Project: Park Slope Neo-Federal House
Architecture: The Brooklyn Studio of Architecture
Project Team: Jesse Fearins, Claire Leavengood-Boxer, Lauren Abbass
General Contractor: Chilmark Builders, Inc.
Structural Engineering: Martos Engineering
Interior Design: Jesse Parris-Lamb
Landscape Design: Alive Structures
Stylist: Katja Greeff
Location: Park Slope, Brooklyn, New York
Area: 5280 ft2
Photo Credits: Nicole Franzen, David Mitchell
Courtesy of The Brooklyn Studio
This three-story, 5,280-square-foot rowhouse is located in Brooklyn’s Park Slope Historic District. It was built in the first decade of the twentieth century, and was designed Neo-Federal style. Our primary challenge was to preserve the architectural and historic integrity of this home while updating it for modern use.
Our most significant intervention was the relocation of the kitchen. Originally, the kitchen was housed in the rear extension, closed off from the rest of the house. We swapped the location of the kitchen and the dining room — a simple move that helped reorient the building’s entire center of gravity.
The new dining room is housed in a long and narrow space. To create a feeling of openness, we added large, curved windows. These windows were inspired by the observation windows found on early twentieth century passenger trains, specifically the Twentieth Century Limited, which began service in 1902 and ran through the late 1960s. The addition of these curved windows is a subtle nod to the era in which the house was built, and they facilitate a seamless transition between the dining room and the adjacent garden.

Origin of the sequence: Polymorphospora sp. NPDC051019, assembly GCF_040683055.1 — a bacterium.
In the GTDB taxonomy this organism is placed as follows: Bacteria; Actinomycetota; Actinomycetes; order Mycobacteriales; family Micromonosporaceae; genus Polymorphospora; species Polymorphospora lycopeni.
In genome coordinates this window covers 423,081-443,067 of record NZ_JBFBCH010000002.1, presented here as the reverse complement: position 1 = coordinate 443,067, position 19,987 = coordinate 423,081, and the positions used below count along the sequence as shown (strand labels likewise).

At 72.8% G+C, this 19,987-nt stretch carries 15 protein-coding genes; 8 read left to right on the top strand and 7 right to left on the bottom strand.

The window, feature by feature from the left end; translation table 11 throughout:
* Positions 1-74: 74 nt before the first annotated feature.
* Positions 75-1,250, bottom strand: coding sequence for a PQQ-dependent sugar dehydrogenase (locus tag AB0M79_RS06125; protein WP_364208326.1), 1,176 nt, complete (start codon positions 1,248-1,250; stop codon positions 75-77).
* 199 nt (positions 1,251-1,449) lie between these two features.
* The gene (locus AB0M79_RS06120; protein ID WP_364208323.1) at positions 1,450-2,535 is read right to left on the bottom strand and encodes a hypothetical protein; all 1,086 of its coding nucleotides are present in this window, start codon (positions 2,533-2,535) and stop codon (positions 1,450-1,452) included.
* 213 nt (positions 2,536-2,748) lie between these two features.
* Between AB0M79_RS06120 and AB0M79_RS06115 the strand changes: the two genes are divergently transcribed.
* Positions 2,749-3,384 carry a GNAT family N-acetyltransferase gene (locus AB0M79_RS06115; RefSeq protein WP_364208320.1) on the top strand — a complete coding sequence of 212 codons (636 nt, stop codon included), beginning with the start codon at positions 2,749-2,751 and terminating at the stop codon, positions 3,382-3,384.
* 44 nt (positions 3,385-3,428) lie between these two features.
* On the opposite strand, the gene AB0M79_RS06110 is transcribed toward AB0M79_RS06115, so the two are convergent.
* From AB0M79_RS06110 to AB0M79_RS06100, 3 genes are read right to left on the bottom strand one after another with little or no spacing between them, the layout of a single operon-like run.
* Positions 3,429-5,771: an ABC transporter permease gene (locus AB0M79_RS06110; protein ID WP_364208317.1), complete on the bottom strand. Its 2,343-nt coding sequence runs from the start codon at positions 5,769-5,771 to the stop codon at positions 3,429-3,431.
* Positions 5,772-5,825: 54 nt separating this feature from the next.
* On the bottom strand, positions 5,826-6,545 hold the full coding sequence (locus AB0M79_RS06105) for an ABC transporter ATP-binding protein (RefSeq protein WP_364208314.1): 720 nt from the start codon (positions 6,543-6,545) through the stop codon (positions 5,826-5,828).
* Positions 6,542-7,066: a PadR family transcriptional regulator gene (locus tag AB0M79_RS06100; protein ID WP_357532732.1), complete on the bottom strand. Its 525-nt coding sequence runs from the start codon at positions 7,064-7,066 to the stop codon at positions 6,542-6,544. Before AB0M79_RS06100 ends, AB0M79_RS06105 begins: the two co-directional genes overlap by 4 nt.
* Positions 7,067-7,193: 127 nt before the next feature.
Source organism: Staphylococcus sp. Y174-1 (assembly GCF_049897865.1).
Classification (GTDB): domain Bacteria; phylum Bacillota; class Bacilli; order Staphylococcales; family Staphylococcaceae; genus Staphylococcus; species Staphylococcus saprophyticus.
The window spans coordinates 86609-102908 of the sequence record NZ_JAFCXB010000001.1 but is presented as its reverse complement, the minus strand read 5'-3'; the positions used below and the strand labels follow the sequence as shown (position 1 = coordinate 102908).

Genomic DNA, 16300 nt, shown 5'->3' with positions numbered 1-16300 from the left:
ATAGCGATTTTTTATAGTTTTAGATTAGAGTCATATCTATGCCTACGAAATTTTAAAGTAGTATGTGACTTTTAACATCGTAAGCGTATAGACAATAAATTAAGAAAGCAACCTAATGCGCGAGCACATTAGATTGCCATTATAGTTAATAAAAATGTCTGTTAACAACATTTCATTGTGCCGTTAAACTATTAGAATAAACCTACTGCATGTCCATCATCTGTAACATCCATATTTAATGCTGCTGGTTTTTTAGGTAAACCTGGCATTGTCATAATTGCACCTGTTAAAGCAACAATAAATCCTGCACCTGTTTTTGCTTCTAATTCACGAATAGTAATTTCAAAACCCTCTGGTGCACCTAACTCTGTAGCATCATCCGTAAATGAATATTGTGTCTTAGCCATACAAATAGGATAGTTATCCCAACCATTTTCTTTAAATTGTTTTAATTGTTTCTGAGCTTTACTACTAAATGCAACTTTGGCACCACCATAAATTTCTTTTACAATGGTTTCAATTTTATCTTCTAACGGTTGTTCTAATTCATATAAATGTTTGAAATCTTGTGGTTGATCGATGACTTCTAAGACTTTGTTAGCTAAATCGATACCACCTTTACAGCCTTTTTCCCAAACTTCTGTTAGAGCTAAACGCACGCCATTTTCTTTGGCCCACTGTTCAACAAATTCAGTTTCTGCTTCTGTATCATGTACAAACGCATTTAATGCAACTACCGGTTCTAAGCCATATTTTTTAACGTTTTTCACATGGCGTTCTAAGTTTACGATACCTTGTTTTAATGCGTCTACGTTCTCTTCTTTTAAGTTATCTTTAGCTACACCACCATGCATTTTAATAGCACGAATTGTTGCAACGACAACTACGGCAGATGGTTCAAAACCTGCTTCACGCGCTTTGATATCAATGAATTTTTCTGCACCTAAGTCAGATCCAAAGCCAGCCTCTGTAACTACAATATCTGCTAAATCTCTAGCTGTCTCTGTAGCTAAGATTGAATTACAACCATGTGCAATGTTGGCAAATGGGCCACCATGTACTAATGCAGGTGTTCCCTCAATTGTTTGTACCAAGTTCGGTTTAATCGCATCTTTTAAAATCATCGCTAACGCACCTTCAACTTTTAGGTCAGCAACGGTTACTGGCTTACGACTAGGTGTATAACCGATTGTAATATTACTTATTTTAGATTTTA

We then applied this design language to the three- story bay window on the rear façade. We replaced the traditional bay window, which had large mullions and small panes, with modern curvilinear panes that extend from floor to ceiling.
We refurbished the existing winding staircase and lightwell, allowing natural light to flow into the center of the building. In addition to restoring some of the original woodwork, our design called for the installation of modern millwork in twenty locations throughout the house.
At the front of the building, we restored the stone stoop and vestibule, re-pointed the brick masonry, refurbished the ironwork, restored the wood cornice, replaced degraded cast stone coping at the parapet, and installed new windows in the original masonry openings.
In collaboration with the interior design firm Jesse Parris-Lamb and landscape designer Marni Majorelle, we sought to create a balance between the traditional and the modern. As one moves through the home, the design transitions from classical to contemporary, creating harmony between the original architect’s intent and our client’s modern sensibilities.